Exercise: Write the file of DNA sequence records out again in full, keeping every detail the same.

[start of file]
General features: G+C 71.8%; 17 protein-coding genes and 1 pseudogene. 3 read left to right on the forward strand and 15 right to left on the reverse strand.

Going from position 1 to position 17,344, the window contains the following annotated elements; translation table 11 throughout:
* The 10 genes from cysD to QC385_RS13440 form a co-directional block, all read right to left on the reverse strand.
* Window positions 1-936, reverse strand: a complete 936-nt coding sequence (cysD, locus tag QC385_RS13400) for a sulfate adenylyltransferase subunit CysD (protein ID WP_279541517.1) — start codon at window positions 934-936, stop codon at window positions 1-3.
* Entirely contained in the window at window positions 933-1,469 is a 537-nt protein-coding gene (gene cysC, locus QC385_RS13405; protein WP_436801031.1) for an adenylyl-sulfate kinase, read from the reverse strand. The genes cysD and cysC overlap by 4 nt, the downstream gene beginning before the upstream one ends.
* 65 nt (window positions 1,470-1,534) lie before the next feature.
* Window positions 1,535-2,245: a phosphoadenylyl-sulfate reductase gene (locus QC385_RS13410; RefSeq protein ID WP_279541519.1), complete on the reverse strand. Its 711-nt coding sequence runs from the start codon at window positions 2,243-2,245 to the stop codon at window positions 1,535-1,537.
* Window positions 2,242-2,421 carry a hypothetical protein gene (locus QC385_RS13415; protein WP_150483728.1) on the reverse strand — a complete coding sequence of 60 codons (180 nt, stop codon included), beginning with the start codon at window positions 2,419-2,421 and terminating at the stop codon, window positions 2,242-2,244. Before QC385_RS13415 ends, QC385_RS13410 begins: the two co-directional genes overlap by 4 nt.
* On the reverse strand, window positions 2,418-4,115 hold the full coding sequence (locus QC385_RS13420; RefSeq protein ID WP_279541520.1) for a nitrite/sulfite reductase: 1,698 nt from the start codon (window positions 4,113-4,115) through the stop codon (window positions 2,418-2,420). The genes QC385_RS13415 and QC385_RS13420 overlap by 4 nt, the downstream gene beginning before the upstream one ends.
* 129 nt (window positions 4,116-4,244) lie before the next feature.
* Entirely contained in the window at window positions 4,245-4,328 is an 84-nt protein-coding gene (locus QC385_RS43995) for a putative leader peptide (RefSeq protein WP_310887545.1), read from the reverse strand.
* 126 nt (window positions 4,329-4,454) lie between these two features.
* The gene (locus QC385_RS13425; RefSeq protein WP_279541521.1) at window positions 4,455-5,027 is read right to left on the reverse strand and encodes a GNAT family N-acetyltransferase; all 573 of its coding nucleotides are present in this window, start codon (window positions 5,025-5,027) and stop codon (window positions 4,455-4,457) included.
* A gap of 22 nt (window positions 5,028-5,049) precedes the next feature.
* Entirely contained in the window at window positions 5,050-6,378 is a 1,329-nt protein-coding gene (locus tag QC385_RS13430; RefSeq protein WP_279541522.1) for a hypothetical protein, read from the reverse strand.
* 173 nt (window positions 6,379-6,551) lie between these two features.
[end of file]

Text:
General features: G+C 71.8%; 17 protein-coding genes and 1 pseudogene. 3 read left to right on the forward strand and 15 right to left on the reverse strand.

Going from position 1 to position 17,344, the window contains the following annotated elements; translation table 11 throughout:
* The 10 genes from cysD to QC385_RS13440 form a co-directional block, all read right to left on the reverse strand.
* Window positions 1-936, reverse strand: a complete 936-nt coding sequence (cysD, locus tag QC385_RS13400) for a sulfate adenylyltransferase subunit CysD (protein ID WP_279541517.1) — start codon at window positions 934-936, stop codon at window positions 1-3.
* Entirely contained in the window at window positions 933-1,469 is a 537-nt protein-coding gene (gene cysC, locus QC385_RS13405; protein WP_436801031.1) for an adenylyl-sulfate kinase, read from the reverse strand. The genes cysD and cysC overlap by 4 nt, the downstream gene beginning before the upstream one ends.
* 65 nt (window positions 1,470-1,534) lie before the next feature.
* Window positions 1,535-2,245: a phosphoadenylyl-sulfate reductase gene (locus QC385_RS13410; RefSeq protein ID WP_279541519.1), complete on the reverse strand. Its 711-nt coding sequence runs from the start codon at window positions 2,243-2,245 to the stop codon at window positions 1,535-1,537.
* Window positions 2,242-2,421 carry a hypothetical protein gene (locus QC385_RS13415; protein WP_150483728.1) on the reverse strand — a complete coding sequence of 60 codons (180 nt, stop codon included), beginning with the start codon at window positions 2,419-2,421 and terminating at the stop codon, window positions 2,242-2,244. Before QC385_RS13415 ends, QC385_RS13410 begins: the two co-directional genes overlap by 4 nt.
* On the reverse strand, window positions 2,418-4,115 hold the full coding sequence (locus QC385_RS13420; RefSeq protein ID WP_279541520.1) for a nitrite/sulfite reductase: 1,698 nt from the start codon (window positions 4,113-4,115) through the stop codon (window positions 2,418-2,420). The genes QC385_RS13415 and QC385_RS13420 overlap by 4 nt, the downstream gene beginning before the upstream one ends.
* 129 nt (window positions 4,116-4,244) lie before the next feature.
* Entirely contained in the window at window positions 4,245-4,328 is an 84-nt protein-coding gene (locus QC385_RS43995) for a putative leader peptide (RefSeq protein WP_310887545.1), read from the reverse strand.
* 126 nt (window positions 4,329-4,454) lie between these two features.
* The gene (locus QC385_RS13425; RefSeq protein WP_279541521.1) at window positions 4,455-5,027 is read right to left on the reverse strand and encodes a GNAT family N-acetyltransferase; all 573 of its coding nucleotides are present in this window, start codon (window positions 5,025-5,027) and stop codon (window positions 4,455-4,457) included.
* A gap of 22 nt (window positions 5,028-5,049) precedes the next feature.
* Entirely contained in the window at window positions 5,050-6,378 is a 1,329-nt protein-coding gene (locus tag QC385_RS13430; RefSeq protein WP_279541522.1) for a hypothetical protein, read from the reverse strand.
* 173 nt (window positions 6,379-6,551) lie between these two features.